An enlarged European Union has increased trade between member countries and made it easier to travel between countries.  Tourism in cities such as Krakow (Poland) is booming and many workers in eastern Europe are travelling west in search of work.



People who come from countries in the EU can live and work in any other EU country. Approximately 500,000 people from Poland came to the UK after Poland joined the EU in 2004. People left Poland because of high unemployment, low wages and housing shortages.  They came to the UK because there was more work, higher wages and a big demand for trades people such as plumbers and electricians. It is also easy to move to the UK as English is an international language and the UK allowed unlimited migration.
























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Some countries have grouped together in an attempt to make trade cheaper and easier between them, whilst increasing taxes on products brought in from outside the block. Although they improve trade between the member countries, they do not necessarily help the development of world trade.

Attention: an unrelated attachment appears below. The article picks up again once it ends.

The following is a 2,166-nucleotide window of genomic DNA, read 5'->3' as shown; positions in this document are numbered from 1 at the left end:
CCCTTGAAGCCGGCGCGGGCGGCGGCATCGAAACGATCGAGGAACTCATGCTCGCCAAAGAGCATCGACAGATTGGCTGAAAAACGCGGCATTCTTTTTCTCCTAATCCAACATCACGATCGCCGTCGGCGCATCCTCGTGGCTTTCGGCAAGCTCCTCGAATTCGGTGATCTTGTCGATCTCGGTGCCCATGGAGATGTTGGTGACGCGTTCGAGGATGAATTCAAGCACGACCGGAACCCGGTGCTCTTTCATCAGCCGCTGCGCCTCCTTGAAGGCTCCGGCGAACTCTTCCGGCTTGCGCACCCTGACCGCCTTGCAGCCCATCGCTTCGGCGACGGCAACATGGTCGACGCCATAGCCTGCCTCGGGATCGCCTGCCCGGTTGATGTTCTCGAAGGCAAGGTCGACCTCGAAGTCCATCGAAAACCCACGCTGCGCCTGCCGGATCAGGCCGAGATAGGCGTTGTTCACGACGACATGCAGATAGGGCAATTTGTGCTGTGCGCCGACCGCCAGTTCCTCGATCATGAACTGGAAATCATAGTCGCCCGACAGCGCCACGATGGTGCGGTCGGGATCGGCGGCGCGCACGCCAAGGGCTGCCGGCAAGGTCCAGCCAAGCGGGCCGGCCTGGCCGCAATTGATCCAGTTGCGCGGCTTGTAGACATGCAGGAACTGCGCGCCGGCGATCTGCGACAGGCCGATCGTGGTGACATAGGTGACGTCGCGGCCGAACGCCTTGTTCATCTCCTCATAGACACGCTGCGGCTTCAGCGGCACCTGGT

Three examples of trade blocks are:

The European Union: The EU is made up of 15 member countries (Austria, Belgium, Denmark, Finland, France, Germany, Greece, Irish Republic, Italy, Luxembourg, Netherlands, Portugal, Spain, Sweden and the UK.). The EU began as a group of only 6 countries in 1957 and has expanded ever since. Border controls between the countries are virtually non-existent now, and trade is almost exclusively between the 15 countries. This has led to developing counties complaining that they cannot get fair access to the European market.









Mercosur: Mercosur is the trade group in South America. It has 4 full members (Argentina, Brazil, Paraguay and Uruguay) and 5 associate members, who may become full members in time (Bolivia, Colombia, Ecuador, Peru and Venezuela). It is a relatively new trading bloc, having been set up in the late 1980's and early 1990's but already the benefits are being felt by the four full members as trade tariffs on most products have been scrapped. Trade between them has increased and will continue to do so.